Ohio Supreme Court Clarifies Permissible Uses of Other Acts

The Ohio Supreme Court announced its decision in State v. Hartman this week. In a unanimous opinion, The Court affirmed the 8th District Court of Appeals decision which reversed the defendant’s conviction. the Court also used the opinion to issue a reminder about the permissible purposes of other-acts evidence, and the differences between various exceptions to the character evidence rule. I discussed the factual background of this case in a previous post. Here are a few key points from the opinion:

  1. Modus Operandi Evidence

Modus Operandi is only relevant where identity is at issue. The evidence must show that two or more crimes were committed in such a unique way that the person who committed one of the crimes is likely to be the same person who committed the other. The mere fact that a defendant has committed the same kind of crime before does not make that evidence admissible as modus operandi. The Court concluded that the other acts admitted in this case were not similar enough to qualify as modus operandi evidence, and that even if they were, it would not have been relevant, because identity was not at issue.

  • Common Scheme or Plan

In contrast to modus operandi, other acts used to show common scheme or plan do not need to be similar at all. However, the acts must be carried out in furtherance of the same overall plan. Without this limitation, “proof that the accused has committed similar crimes is no different than proof that the accused has a propensity for committing that type of crime.” Writing for the Court, Justice Fisher offered an example of a proper use of common plan evidence from the tv series Breaking Bad: The fact that Walter and Jessie had stolen a barrel of methylamine, an ingredient in methamphetamine, would be admissible as evidence of their plan to illegally manufacture drugs.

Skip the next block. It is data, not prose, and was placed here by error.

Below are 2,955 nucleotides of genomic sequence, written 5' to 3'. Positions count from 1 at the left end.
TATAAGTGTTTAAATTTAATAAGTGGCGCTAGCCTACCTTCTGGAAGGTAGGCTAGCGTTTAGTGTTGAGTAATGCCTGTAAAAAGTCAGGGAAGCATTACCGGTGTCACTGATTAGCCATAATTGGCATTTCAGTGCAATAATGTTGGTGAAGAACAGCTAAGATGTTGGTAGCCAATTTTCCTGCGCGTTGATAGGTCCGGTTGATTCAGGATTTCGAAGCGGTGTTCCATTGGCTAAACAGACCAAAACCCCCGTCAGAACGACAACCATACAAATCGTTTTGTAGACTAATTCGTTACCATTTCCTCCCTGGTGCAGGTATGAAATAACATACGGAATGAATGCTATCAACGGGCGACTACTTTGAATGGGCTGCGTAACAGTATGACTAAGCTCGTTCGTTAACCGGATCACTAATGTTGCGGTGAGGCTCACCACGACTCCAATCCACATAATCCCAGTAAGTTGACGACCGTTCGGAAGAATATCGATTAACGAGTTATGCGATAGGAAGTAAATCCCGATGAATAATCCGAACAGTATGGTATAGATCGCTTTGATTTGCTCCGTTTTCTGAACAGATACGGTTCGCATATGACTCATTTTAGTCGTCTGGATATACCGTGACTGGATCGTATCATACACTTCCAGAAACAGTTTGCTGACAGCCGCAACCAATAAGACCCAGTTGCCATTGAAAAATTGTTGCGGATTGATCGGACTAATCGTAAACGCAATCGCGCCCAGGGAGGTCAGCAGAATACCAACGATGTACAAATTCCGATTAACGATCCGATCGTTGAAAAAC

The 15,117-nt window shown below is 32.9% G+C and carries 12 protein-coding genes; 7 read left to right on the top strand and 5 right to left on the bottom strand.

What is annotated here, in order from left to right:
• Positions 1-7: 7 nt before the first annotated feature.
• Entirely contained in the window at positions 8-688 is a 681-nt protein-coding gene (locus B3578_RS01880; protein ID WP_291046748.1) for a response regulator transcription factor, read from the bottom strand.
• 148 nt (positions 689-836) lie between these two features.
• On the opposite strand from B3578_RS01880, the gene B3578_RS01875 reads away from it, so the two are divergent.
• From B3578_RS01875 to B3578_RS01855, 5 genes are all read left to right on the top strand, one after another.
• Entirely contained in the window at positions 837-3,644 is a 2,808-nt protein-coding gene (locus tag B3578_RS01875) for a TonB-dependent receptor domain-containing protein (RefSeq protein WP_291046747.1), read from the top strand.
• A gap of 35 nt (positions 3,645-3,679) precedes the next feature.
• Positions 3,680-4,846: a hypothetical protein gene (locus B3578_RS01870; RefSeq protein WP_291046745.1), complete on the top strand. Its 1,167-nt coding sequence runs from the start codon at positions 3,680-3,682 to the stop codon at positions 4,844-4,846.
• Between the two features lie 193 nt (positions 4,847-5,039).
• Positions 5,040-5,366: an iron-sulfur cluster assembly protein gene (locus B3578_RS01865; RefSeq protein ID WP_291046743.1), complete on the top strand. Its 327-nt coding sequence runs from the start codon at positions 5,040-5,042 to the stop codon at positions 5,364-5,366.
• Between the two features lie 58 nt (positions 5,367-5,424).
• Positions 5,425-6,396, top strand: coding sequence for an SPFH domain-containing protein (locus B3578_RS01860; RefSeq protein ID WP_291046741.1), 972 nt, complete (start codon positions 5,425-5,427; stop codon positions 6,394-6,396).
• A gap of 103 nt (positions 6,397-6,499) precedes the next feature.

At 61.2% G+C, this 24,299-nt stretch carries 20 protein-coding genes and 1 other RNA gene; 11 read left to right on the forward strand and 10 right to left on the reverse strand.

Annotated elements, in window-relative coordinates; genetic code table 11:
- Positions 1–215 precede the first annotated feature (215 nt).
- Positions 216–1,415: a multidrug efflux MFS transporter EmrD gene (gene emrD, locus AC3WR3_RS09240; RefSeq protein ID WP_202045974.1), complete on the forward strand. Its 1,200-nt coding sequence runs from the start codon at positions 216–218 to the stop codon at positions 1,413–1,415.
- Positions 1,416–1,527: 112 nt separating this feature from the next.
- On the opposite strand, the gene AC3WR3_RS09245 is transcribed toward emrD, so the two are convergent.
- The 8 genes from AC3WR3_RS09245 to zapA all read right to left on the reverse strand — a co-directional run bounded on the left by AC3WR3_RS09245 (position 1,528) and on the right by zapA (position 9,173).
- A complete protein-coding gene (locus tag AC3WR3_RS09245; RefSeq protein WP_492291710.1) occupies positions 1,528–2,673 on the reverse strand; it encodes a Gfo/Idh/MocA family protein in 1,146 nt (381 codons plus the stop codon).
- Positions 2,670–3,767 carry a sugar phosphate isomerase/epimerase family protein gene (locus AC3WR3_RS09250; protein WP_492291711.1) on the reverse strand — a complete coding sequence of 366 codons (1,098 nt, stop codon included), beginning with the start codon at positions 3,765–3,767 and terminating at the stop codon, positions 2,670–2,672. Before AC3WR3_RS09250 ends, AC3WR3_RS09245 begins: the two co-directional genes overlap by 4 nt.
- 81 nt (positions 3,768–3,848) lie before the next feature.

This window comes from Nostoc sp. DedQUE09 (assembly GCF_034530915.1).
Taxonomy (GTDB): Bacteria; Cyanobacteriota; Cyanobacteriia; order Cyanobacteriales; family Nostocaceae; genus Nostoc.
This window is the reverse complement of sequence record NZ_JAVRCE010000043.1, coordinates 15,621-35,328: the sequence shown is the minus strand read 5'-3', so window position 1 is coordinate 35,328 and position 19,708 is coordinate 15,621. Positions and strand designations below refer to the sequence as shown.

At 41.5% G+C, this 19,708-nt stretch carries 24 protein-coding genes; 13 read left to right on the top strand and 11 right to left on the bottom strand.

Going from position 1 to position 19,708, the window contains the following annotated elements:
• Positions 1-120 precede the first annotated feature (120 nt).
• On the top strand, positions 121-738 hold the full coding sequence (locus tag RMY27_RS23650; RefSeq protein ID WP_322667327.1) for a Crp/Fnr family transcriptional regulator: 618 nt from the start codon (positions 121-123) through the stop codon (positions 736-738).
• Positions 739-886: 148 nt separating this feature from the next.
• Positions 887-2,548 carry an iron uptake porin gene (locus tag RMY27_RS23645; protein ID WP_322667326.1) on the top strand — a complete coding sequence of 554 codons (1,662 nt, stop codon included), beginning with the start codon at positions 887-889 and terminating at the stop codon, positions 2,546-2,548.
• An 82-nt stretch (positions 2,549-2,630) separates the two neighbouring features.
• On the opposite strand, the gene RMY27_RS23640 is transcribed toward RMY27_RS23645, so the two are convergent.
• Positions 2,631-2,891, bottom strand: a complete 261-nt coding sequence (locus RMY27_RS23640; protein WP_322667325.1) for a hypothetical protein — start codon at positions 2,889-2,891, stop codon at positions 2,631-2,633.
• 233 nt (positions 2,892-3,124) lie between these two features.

• Intent and Absence of Mistake 

The Court agreed with the State that intent and absence of mistake were relevant, since the Defendant suggested at trial that he could have mistakenly believed the victim consented. While the Court admitted that “there is a thin line between permissible use of other-acts evidence to show intent and the impermissible use to show propensity,” in this case it concluded that “the State’s theory is that because Hartman previously abused his stepdaughter, it is unlikely that he had consensual sex” with the victim. The Court held that this incident was too dissimilar, and too far removed from the present case to be probative of the Defendant’s intent or absence of mistake.

  • Intermediate Inferences

The Court held that, “It is not enough to say that the ultimate purpose for which other-acts evidence is offered is a permissible one; rather, we must ensure that any intermediate inferences are also free of impermissible character purposes.” The Court pointed out that the State’s use of other-acts evidence relied on an unstated inference that the Defendant preys on sleeping women, and therefore ran afoul of the character evidence prohibition.

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